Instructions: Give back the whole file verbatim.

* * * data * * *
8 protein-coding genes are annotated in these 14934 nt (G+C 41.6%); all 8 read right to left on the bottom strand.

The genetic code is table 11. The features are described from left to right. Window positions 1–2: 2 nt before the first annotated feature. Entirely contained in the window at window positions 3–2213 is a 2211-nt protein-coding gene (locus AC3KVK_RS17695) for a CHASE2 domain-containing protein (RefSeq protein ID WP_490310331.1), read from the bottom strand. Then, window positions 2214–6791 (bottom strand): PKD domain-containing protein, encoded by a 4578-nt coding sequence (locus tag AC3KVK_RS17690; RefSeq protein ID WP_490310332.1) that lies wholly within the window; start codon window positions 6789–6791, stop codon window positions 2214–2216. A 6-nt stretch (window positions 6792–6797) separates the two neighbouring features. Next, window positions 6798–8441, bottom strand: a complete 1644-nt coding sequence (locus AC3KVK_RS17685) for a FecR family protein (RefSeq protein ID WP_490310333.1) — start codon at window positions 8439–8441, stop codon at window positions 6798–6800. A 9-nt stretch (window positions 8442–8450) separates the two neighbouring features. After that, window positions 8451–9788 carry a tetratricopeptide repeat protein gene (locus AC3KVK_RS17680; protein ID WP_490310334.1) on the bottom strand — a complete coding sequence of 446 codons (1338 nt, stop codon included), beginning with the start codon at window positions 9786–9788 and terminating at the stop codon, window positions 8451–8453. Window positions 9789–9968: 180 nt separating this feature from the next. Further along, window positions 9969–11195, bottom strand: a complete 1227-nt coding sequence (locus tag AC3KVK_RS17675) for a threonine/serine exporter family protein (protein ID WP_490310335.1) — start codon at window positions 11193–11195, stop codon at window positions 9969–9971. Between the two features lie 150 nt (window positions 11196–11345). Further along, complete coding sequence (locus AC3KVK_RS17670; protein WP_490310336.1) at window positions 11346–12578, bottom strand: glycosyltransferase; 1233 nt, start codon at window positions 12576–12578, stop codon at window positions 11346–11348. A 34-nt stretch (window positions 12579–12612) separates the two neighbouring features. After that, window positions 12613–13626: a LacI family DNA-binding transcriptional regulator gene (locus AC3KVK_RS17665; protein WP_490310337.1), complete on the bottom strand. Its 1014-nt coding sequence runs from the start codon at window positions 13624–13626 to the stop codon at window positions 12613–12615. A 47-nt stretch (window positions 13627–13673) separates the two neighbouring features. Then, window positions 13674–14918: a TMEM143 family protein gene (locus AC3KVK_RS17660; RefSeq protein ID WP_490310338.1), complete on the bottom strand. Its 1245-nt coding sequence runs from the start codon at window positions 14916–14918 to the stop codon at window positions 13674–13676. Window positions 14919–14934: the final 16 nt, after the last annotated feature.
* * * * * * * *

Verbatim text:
8 protein-coding genes are annotated in these 14934 nt (G+C 41.6%); all 8 read right to left on the bottom strand.

The genetic code is table 11. The features are described from left to right. Window positions 1–2: 2 nt before the first annotated feature. Entirely contained in the window at window positions 3–2213 is a 2211-nt protein-coding gene (locus AC3KVK_RS17695) for a CHASE2 domain-containing protein (RefSeq protein ID WP_490310331.1), read from the bottom strand. Then, window positions 2214–6791 (bottom strand): PKD domain-containing protein, encoded by a 4578-nt coding sequence (locus tag AC3KVK_RS17690; RefSeq protein ID WP_490310332.1) that lies wholly within the window; start codon window positions 6789–6791, stop codon window positions 2214–2216. A 6-nt stretch (window positions 6792–6797) separates the two neighbouring features. Next, window positions 6798–8441, bottom strand: a complete 1644-nt coding sequence (locus AC3KVK_RS17685) for a FecR family protein (RefSeq protein ID WP_490310333.1) — start codon at window positions 8439–8441, stop codon at window positions 6798–6800. A 9-nt stretch (window positions 8442–8450) separates the two neighbouring features. After that, window positions 8451–9788 carry a tetratricopeptide repeat protein gene (locus AC3KVK_RS17680; protein ID WP_490310334.1) on the bottom strand — a complete coding sequence of 446 codons (1338 nt, stop codon included), beginning with the start codon at window positions 9786–9788 and terminating at the stop codon, window positions 8451–8453. Window positions 9789–9968: 180 nt separating this feature from the next. Further along, window positions 9969–11195, bottom strand: a complete 1227-nt coding sequence (locus tag AC3KVK_RS17675) for a threonine/serine exporter family protein (protein ID WP_490310335.1) — start codon at window positions 11193–11195, stop codon at window positions 9969–9971. Between the two features lie 150 nt (window positions 11196–11345). Further along, complete coding sequence (locus AC3KVK_RS17670; protein WP_490310336.1) at window positions 11346–12578, bottom strand: glycosyltransferase; 1233 nt, start codon at window positions 12576–12578, stop codon at window positions 11346–11348. A 34-nt stretch (window positions 12579–12612) separates the two neighbouring features. After that, window positions 12613–13626: a LacI family DNA-binding transcriptional regulator gene (locus AC3KVK_RS17665; protein WP_490310337.1), complete on the bottom strand. Its 1014-nt coding sequence runs from the start codon at window positions 13624–13626 to the stop codon at window positions 12613–12615. A 47-nt stretch (window positions 13627–13673) separates the two neighbouring features. Then, window positions 13674–14918: a TMEM143 family protein gene (locus AC3KVK_RS17660; RefSeq protein ID WP_490310338.1), complete on the bottom strand. Its 1245-nt coding sequence runs from the start codon at window positions 14916–14918 to the stop codon at window positions 13674–13676. Window positions 14919–14934: the final 16 nt, after the last annotated feature.